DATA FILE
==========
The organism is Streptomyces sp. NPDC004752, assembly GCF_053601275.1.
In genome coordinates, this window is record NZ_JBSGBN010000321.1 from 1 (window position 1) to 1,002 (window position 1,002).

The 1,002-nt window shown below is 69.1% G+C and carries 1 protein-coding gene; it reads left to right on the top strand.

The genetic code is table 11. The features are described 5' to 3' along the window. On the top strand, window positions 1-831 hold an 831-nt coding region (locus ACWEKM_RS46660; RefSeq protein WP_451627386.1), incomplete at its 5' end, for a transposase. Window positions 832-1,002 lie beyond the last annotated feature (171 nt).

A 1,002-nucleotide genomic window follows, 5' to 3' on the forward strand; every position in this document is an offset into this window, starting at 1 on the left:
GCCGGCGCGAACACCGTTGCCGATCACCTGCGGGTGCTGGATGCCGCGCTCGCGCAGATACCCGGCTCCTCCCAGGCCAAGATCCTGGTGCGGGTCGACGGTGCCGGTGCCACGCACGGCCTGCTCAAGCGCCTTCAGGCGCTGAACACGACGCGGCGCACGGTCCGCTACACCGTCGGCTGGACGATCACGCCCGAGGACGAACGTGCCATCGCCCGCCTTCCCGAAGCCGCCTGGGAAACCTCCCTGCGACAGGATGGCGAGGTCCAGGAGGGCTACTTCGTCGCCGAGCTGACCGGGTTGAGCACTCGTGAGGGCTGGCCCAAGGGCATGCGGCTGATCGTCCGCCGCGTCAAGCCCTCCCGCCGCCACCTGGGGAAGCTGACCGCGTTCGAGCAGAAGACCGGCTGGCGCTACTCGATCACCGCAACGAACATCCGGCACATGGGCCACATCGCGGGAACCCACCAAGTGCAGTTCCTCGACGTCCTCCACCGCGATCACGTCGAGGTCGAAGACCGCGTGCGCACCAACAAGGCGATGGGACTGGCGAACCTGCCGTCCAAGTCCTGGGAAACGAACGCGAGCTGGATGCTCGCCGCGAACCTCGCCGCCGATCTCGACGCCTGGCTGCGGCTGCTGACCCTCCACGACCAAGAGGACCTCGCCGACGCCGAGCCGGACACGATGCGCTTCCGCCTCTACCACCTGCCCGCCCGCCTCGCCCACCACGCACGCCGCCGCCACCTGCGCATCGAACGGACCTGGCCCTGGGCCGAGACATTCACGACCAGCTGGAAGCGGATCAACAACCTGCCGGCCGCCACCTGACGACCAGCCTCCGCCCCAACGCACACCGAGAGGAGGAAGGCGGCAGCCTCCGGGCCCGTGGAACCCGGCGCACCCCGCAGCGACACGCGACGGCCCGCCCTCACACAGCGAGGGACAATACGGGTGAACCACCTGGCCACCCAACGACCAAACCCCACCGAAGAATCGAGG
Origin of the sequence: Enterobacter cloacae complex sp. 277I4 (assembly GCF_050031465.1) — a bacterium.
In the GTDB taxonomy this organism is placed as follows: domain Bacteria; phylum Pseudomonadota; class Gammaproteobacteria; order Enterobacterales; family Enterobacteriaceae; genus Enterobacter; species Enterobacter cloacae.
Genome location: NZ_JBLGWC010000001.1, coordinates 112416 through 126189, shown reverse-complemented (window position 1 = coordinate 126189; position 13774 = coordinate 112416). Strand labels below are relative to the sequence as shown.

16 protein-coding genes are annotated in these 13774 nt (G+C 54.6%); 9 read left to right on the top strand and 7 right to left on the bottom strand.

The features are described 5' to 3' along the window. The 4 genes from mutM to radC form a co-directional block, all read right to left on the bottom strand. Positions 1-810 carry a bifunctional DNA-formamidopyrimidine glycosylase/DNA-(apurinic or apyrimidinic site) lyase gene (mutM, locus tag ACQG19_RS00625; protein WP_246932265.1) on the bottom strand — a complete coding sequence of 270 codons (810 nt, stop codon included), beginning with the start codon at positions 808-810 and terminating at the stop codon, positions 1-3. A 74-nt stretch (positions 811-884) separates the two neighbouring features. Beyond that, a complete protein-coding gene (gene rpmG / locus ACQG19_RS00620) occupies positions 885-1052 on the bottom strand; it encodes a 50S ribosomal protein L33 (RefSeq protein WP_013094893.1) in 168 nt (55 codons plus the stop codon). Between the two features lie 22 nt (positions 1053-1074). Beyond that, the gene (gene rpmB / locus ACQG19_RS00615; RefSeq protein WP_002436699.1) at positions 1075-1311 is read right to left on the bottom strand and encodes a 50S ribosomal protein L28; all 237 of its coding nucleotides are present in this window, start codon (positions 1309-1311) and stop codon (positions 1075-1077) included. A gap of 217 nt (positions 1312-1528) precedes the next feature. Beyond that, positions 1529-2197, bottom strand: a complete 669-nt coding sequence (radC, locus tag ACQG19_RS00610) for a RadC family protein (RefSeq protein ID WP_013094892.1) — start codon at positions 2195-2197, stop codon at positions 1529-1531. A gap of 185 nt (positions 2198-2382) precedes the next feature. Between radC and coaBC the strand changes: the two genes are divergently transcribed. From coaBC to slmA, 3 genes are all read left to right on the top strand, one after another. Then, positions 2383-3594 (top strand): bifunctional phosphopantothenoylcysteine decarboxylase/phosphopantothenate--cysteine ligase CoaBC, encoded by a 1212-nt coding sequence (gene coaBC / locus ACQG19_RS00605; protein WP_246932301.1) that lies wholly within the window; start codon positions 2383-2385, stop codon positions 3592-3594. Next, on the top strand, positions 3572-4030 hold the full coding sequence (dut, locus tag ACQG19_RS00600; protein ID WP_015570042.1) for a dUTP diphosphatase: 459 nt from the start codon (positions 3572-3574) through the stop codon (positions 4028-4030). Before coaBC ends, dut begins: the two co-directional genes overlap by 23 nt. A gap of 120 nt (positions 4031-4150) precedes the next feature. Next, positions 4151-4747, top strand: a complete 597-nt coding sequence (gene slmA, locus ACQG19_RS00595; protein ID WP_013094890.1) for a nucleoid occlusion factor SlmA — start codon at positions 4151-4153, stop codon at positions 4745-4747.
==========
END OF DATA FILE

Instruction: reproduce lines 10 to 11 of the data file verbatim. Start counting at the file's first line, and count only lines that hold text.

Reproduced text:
16 protein-coding genes are annotated in these 13774 nt (G+C 54.6%); 9 read left to right on the top strand and 7 right to left on the bottom strand.

The features are described 5' to 3' along the window. The 4 genes from mutM to radC form a co-directional block, all read right to left on the bottom strand. Positions 1-810 carry a bifunctional DNA-formamidopyrimidine glycosylase/DNA-(apurinic or apyrimidinic site) lyase gene (mutM, locus tag ACQG19_RS00625; protein WP_246932265.1) on the bottom strand — a complete coding sequence of 270 codons (810 nt, stop codon included), beginning with the start codon at positions 808-810 and terminating at the stop codon, positions 1-3. A 74-nt stretch (positions 811-884) separates the two neighbouring features. Beyond that, a complete protein-coding gene (gene rpmG / locus ACQG19_RS00620) occupies positions 885-1052 on the bottom strand; it encodes a 50S ribosomal protein L33 (RefSeq protein WP_013094893.1) in 168 nt (55 codons plus the stop codon). Between the two features lie 22 nt (positions 1053-1074). Beyond that, the gene (gene rpmB / locus ACQG19_RS00615; RefSeq protein WP_002436699.1) at positions 1075-1311 is read right to left on the bottom strand and encodes a 50S ribosomal protein L28; all 237 of its coding nucleotides are present in this window, start codon (positions 1309-1311) and stop codon (positions 1075-1077) included. A gap of 217 nt (positions 1312-1528) precedes the next feature. Beyond that, positions 1529-2197, bottom strand: a complete 669-nt coding sequence (radC, locus tag ACQG19_RS00610) for a RadC family protein (RefSeq protein ID WP_013094892.1) — start codon at positions 2195-2197, stop codon at positions 1529-1531. A gap of 185 nt (positions 2198-2382) precedes the next feature. Between radC and coaBC the strand changes: the two genes are divergently transcribed. From coaBC to slmA, 3 genes are all read left to right on the top strand, one after another. Then, positions 2383-3594 (top strand): bifunctional phosphopantothenoylcysteine decarboxylase/phosphopantothenate--cysteine ligase CoaBC, encoded by a 1212-nt coding sequence (gene coaBC / locus ACQG19_RS00605; protein WP_246932301.1) that lies wholly within the window; start codon positions 2383-2385, stop codon positions 3592-3594. Next, on the top strand, positions 3572-4030 hold the full coding sequence (dut, locus tag ACQG19_RS00600; protein ID WP_015570042.1) for a dUTP diphosphatase: 459 nt from the start codon (positions 3572-3574) through the stop codon (positions 4028-4030). Before coaBC ends, dut begins: the two co-directional genes overlap by 23 nt. A gap of 120 nt (positions 4031-4150) precedes the next feature. Next, positions 4151-4747, top strand: a complete 597-nt coding sequence (gene slmA, locus ACQG19_RS00595; protein ID WP_013094890.1) for a nucleoid occlusion factor SlmA — start codon at positions 4151-4153, stop codon at positions 4745-4747.